At-home Covid-19 treatments are being sought by a team of Government experts to speed up recovery time for people who become infected with the virus.
The Government has set up a new taskforce to “supercharge” the search for antiviral medications for Covid-19.
Prime Minister Boris Johnson said the group will seek out new medicines to “stop Covid-19 in its tracks”.
It is hoped that antivirals could help to reduce infections and limit the impact of any new variants.
They may also help to protect people who cannot take vaccines or those who are not fully protected after having the jab.
Officials hope to find and bring two treatments online this year.
This could mean that people with Covid-19, or those they have been in close contact with, could be offered antiviral medication – offered in tablet form – to stop the infection spreading and speed up recovery time.
The new Antivirals Taskforce, which is yet to appoint a chair, will search for the most promising potential antiviral medicines which can be taken at home.
The taskforce will support the development of the drugs through clinical trials and also look at manufacturing opportunities.
Antiviral drugs are a type of medication used specifically for treating viral infections, and act by killing or preventing the growth of viruses.
“The success of our vaccination programme has demonstrated what the UK can achieve when we bring together our brightest minds,” said Mr Johnson.
“Our new Antivirals Taskforce will seek to develop innovative treatments you can take at home to stop Covid-19 in its tracks.
“These could provide another vital defence against any future increase in infections and save more lives.”
Health Secretary Matt Hancock said: “Medicines are a vital weapon to protect our loved ones from this terrible virus.
“Modelled on the success of the vaccines and therapeutics taskforces, which have played a crucial part in our response to the pandemic, we are now bringing together a new team that will supercharge the search for antiviral treatments and roll them out as soon as the autumn.”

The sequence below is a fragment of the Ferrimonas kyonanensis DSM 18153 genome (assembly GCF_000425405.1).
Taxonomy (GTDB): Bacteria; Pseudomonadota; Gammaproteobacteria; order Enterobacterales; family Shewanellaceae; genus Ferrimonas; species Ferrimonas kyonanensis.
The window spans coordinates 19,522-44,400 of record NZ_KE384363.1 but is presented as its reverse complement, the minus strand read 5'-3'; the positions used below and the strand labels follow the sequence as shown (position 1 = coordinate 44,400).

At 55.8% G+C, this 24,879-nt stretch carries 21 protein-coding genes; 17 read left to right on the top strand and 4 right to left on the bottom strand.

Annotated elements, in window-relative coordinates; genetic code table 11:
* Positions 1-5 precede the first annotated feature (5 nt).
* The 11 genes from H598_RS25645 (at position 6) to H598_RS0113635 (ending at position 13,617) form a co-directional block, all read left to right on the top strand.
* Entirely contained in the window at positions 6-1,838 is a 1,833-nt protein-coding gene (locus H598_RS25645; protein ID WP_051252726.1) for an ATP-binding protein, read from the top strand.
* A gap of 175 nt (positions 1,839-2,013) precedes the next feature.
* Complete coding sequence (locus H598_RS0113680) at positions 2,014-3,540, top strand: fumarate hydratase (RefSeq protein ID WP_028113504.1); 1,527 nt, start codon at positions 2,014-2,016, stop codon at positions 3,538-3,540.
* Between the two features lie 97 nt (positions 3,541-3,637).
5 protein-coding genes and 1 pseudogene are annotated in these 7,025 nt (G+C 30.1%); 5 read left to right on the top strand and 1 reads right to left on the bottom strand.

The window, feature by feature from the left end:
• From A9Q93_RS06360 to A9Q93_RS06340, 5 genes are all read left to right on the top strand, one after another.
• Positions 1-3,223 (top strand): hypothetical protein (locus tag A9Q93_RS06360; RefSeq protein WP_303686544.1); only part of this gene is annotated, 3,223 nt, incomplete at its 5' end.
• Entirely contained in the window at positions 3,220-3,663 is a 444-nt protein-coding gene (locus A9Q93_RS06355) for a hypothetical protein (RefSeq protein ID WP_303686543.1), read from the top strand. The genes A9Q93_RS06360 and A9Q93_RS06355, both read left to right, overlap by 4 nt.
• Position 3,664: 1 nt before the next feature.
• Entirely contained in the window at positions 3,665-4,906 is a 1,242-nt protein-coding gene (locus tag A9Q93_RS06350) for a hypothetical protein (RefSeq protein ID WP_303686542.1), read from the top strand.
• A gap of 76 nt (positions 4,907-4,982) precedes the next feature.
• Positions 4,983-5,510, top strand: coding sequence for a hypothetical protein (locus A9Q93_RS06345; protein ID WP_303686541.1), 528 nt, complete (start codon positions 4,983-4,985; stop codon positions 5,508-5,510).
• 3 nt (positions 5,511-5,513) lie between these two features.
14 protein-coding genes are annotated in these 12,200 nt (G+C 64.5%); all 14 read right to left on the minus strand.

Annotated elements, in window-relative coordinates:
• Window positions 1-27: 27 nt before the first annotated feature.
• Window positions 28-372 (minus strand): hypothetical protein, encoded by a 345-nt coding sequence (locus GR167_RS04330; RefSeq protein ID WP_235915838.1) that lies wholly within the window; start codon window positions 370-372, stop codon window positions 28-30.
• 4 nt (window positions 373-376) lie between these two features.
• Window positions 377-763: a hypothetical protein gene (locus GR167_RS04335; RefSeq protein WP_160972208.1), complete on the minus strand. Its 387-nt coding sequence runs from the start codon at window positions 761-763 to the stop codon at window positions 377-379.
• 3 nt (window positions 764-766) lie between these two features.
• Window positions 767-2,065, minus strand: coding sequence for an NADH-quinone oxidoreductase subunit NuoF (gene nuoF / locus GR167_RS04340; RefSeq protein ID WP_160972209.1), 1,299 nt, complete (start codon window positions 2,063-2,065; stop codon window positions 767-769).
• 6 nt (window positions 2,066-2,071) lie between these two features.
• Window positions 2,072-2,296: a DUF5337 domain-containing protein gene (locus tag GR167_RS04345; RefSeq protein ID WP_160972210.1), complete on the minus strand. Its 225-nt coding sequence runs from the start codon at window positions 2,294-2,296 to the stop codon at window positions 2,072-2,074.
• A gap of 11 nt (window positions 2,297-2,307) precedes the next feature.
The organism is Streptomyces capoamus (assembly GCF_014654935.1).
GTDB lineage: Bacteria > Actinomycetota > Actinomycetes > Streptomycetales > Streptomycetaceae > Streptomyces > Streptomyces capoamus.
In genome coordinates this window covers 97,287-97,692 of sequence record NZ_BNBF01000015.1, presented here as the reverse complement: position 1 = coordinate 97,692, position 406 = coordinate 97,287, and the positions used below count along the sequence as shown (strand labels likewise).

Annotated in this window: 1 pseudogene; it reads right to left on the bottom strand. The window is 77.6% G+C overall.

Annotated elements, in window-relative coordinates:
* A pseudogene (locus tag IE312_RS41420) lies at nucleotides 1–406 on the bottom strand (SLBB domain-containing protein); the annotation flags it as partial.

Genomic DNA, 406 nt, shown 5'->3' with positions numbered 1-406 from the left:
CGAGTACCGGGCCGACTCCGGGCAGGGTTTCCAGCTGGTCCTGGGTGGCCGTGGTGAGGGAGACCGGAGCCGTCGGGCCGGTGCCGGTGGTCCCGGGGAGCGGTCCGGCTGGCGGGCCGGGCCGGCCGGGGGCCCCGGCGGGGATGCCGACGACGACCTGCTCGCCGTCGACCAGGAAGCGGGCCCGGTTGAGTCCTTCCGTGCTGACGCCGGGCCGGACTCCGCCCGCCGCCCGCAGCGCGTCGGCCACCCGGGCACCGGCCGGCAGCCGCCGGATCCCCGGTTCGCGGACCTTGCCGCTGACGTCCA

The Government’s chief scientific adviser Sir Patrick Vallance said: “The speed at which vaccines and therapeutics such as dexamethasone have been identified and deployed against Covid-19 has been critical to the pandemic response.
“Antivirals in tablet form are another key tool for the response.
“They could help protect those not protected by or ineligible for vaccines.
“They could also be another layer of defence in the face of new variants of concern.”
Dr Nikita Kanani, medical director of primary care for NHS England, said: “The NHS has put research into reality at record speed during the pandemic and this taskforce will now help us to identify and roll out even more new, convenient treatments for patients with Covid-19.”
Commenting on the announcement, Dr Penny Ward, visiting professor in pharmaceutical medicine at Kings College London, said: “Antiviral treatment of influenza has been shown to reduce hospitalisation and prevent death in epidemic and pandemic waves and a similar, preferably simple to use antiviral, suitable for use in the community can add to the range of interventions critical to enable us to remain on top of the Covid pandemic even in the event of the emergence of viral variants insensitive to vaccines.”
She said that there are a number of early phase trials looking at oral antiviral medications.